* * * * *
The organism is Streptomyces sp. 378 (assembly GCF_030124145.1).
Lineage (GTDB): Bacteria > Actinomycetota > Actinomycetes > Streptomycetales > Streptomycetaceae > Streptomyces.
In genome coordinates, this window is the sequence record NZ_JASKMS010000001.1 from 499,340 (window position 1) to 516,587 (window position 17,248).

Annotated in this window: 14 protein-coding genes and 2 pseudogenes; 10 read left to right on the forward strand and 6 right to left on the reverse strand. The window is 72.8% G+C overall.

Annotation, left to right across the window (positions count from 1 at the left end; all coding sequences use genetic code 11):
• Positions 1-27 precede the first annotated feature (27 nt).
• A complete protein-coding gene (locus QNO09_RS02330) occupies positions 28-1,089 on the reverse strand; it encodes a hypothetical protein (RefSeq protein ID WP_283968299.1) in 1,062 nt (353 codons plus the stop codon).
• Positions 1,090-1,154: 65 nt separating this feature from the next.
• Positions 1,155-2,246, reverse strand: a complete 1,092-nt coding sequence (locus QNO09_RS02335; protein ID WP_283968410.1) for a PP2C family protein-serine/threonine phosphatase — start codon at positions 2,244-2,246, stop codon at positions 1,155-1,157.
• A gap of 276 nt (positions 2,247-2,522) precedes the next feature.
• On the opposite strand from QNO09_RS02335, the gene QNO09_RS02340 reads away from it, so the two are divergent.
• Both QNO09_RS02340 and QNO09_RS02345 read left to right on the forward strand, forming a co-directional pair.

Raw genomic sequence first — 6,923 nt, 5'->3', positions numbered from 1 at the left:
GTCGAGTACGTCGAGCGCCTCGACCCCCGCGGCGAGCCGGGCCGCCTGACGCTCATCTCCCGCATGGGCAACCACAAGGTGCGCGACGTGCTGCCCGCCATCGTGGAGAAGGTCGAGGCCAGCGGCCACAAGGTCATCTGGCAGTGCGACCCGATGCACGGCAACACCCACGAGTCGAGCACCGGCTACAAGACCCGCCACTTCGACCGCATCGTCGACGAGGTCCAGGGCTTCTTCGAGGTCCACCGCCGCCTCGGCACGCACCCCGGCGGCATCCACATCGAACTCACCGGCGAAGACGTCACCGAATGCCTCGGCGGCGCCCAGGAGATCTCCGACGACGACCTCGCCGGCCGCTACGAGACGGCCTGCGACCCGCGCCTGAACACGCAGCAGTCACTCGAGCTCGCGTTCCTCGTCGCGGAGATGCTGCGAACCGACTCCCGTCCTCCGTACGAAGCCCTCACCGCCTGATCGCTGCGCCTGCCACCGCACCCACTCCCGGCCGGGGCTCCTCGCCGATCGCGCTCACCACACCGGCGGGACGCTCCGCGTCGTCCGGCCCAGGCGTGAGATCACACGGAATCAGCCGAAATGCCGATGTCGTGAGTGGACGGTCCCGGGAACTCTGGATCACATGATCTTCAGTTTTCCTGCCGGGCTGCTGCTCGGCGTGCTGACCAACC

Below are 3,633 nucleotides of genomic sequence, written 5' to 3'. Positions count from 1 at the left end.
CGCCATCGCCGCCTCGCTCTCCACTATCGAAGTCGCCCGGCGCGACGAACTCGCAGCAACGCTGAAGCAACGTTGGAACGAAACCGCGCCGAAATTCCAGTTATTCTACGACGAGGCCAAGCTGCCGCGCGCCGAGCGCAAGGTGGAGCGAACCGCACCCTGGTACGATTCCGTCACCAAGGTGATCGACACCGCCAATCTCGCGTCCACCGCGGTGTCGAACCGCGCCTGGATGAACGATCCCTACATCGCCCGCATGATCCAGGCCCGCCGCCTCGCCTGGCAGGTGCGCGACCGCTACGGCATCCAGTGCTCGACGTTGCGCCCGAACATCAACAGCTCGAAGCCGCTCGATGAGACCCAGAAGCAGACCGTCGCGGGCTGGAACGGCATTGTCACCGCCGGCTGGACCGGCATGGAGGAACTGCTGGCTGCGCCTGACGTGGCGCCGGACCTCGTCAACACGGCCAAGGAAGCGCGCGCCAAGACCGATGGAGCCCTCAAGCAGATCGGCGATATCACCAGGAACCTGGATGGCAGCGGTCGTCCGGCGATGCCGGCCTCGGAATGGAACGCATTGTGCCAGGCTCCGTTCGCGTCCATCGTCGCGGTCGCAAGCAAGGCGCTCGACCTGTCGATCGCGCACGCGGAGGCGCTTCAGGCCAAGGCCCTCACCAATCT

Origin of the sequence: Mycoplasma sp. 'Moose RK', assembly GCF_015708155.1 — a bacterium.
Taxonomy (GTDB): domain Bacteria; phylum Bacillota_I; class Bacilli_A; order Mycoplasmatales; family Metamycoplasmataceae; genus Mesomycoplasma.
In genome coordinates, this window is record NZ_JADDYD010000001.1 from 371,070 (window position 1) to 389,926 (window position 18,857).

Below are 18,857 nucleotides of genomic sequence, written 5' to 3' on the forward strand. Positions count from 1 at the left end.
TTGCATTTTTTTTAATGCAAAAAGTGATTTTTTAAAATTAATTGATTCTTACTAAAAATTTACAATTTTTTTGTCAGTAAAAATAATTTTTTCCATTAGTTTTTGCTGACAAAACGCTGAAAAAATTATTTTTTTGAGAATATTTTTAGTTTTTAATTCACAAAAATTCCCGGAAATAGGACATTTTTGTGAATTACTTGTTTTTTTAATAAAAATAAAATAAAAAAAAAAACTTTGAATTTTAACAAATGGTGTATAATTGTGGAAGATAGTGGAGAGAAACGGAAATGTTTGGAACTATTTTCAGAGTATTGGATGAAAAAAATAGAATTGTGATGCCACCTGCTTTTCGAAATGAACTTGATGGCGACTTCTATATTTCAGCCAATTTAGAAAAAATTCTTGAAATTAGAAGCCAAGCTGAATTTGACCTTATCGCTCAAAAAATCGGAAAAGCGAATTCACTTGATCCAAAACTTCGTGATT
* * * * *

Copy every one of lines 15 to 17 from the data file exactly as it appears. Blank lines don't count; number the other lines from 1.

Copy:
Below are 3,633 nucleotides of genomic sequence, written 5' to 3'. Positions count from 1 at the left end.
CGCCATCGCCGCCTCGCTCTCCACTATCGAAGTCGCCCGGCGCGACGAACTCGCAGCAACGCTGAAGCAACGTTGGAACGAAACCGCGCCGAAATTCCAGTTATTCTACGACGAGGCCAAGCTGCCGCGCGCCGAGCGCAAGGTGGAGCGAACCGCACCCTGGTACGATTCCGTCACCAAGGTGATCGACACCGCCAATCTCGCGTCCACCGCGGTGTCGAACCGCGCCTGGATGAACGATCCCTACATCGCCCGCATGATCCAGGCCCGCCGCCTCGCCTGGCAGGTGCGCGACCGCTACGGCATCCAGTGCTCGACGTTGCGCCCGAACATCAACAGCTCGAAGCCGCTCGATGAGACCCAGAAGCAGACCGTCGCGGGCTGGAACGGCATTGTCACCGCCGGCTGGACCGGCATGGAGGAACTGCTGGCTGCGCCTGACGTGGCGCCGGACCTCGTCAACACGGCCAAGGAAGCGCGCGCCAAGACCGATGGAGCCCTCAAGCAGATCGGCGATATCACCAGGAACCTGGATGGCAGCGGTCGTCCGGCGATGCCGGCCTCGGAATGGAACGCATTGTGCCAGGCTCCGTTCGCGTCCATCGTCGCGGTCGCAAGCAAGGCGCTCGACCTGTCGATCGCGCACGCGGAGGCGCTTCAGGCCAAGGCCCTCACCAATCT

Origin of the sequence: Mycoplasma sp. 'Moose RK', assembly GCF_015708155.1 — a bacterium.